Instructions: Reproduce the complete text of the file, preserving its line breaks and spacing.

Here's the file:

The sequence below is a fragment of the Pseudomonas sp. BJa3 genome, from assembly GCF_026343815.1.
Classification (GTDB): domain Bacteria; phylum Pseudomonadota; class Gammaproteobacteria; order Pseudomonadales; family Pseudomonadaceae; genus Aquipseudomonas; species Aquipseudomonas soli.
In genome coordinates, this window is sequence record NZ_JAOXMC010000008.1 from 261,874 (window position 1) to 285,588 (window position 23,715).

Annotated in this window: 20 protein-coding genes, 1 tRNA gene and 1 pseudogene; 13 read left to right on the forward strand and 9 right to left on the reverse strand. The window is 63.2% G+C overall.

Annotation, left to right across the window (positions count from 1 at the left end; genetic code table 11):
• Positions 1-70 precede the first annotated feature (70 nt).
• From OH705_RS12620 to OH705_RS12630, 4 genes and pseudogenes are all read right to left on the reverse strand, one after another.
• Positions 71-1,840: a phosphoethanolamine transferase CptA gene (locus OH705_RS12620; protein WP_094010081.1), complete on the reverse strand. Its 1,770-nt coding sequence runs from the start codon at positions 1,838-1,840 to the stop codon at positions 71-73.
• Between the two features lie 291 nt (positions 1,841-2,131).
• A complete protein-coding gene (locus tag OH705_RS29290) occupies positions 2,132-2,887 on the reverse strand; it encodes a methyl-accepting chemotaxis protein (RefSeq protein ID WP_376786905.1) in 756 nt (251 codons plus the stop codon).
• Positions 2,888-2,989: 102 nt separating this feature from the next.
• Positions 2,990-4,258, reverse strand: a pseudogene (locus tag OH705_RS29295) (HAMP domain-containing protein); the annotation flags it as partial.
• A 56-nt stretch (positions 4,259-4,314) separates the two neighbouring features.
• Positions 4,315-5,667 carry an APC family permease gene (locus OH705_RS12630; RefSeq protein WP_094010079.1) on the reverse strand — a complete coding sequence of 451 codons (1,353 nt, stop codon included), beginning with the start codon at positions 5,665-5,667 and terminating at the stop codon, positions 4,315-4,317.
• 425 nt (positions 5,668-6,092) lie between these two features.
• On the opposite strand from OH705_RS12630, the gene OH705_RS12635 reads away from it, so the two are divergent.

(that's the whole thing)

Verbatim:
The sequence below is a fragment of the Pseudomonas sp. BJa3 genome, from assembly GCF_026343815.1.
Classification (GTDB): domain Bacteria; phylum Pseudomonadota; class Gammaproteobacteria; order Pseudomonadales; family Pseudomonadaceae; genus Aquipseudomonas; species Aquipseudomonas soli.
In genome coordinates, this window is sequence record NZ_JAOXMC010000008.1 from 261,874 (window position 1) to 285,588 (window position 23,715).

Annotated in this window: 20 protein-coding genes, 1 tRNA gene and 1 pseudogene; 13 read left to right on the forward strand and 9 right to left on the reverse strand. The window is 63.2% G+C overall.

Annotation, left to right across the window (positions count from 1 at the left end; genetic code table 11):
• Positions 1-70 precede the first annotated feature (70 nt).
• From OH705_RS12620 to OH705_RS12630, 4 genes and pseudogenes are all read right to left on the reverse strand, one after another.
• Positions 71-1,840: a phosphoethanolamine transferase CptA gene (locus OH705_RS12620; protein WP_094010081.1), complete on the reverse strand. Its 1,770-nt coding sequence runs from the start codon at positions 1,838-1,840 to the stop codon at positions 71-73.
• Between the two features lie 291 nt (positions 1,841-2,131).
• A complete protein-coding gene (locus tag OH705_RS29290) occupies positions 2,132-2,887 on the reverse strand; it encodes a methyl-accepting chemotaxis protein (RefSeq protein ID WP_376786905.1) in 756 nt (251 codons plus the stop codon).
• Positions 2,888-2,989: 102 nt separating this feature from the next.
• Positions 2,990-4,258, reverse strand: a pseudogene (locus tag OH705_RS29295) (HAMP domain-containing protein); the annotation flags it as partial.
• A 56-nt stretch (positions 4,259-4,314) separates the two neighbouring features.
• Positions 4,315-5,667 carry an APC family permease gene (locus OH705_RS12630; RefSeq protein WP_094010079.1) on the reverse strand — a complete coding sequence of 451 codons (1,353 nt, stop codon included), beginning with the start codon at positions 5,665-5,667 and terminating at the stop codon, positions 4,315-4,317.
• 425 nt (positions 5,668-6,092) lie between these two features.
• On the opposite strand from OH705_RS12630, the gene OH705_RS12635 reads away from it, so the two are divergent.